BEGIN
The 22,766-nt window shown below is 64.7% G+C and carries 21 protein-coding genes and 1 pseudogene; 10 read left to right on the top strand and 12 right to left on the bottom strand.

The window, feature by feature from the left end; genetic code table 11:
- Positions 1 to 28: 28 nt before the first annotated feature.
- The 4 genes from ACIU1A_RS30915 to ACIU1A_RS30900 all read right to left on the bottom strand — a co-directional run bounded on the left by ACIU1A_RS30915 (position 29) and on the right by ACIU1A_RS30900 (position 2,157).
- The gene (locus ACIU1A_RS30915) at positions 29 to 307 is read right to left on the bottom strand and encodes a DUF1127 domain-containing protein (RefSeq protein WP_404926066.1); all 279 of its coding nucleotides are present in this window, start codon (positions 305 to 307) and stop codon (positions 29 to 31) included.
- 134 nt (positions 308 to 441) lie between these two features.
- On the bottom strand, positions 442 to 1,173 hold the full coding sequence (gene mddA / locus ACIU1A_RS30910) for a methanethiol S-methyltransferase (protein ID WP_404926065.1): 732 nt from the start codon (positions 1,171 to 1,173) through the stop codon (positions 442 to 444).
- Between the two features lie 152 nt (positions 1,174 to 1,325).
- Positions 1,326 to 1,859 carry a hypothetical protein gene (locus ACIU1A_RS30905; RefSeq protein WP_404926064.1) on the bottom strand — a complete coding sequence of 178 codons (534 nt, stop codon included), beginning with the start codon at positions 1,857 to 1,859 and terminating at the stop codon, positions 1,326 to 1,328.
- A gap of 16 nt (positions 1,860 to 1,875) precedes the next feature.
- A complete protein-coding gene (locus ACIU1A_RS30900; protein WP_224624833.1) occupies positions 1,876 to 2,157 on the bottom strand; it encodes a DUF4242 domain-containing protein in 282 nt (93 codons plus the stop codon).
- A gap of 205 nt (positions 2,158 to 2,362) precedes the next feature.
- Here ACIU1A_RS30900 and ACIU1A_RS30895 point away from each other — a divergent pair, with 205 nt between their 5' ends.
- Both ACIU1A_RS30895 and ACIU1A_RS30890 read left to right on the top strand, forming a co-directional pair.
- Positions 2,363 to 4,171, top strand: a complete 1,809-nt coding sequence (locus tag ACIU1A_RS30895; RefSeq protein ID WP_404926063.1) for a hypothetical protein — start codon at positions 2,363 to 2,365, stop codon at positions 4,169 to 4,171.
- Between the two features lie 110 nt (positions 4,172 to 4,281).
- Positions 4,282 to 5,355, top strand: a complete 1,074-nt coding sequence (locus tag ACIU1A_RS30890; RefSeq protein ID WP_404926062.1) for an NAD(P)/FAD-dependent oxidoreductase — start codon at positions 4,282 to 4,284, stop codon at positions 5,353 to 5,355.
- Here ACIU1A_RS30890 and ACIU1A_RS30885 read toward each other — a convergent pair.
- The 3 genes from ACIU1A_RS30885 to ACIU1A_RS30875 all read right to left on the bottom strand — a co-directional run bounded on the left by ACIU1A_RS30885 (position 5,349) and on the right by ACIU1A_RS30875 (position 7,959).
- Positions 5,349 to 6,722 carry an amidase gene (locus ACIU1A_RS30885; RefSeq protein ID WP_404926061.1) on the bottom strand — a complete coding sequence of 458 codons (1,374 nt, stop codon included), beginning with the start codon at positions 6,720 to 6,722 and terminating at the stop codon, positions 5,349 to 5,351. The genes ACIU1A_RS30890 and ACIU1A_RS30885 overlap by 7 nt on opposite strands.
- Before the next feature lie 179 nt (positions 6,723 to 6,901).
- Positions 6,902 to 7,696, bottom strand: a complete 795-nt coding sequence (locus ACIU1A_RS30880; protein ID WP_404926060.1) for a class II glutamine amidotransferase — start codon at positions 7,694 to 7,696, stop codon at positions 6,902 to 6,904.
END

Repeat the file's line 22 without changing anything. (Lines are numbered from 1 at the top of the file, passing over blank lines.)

- Positions 6,902 to 7,696, bottom strand: a complete 795-nt coding sequence (locus ACIU1A_RS30880; protein ID WP_404926060.1) for a class II glutamine amidotransferase — start codon at positions 7,694 to 7,696, stop codon at positions 6,902 to 6,904.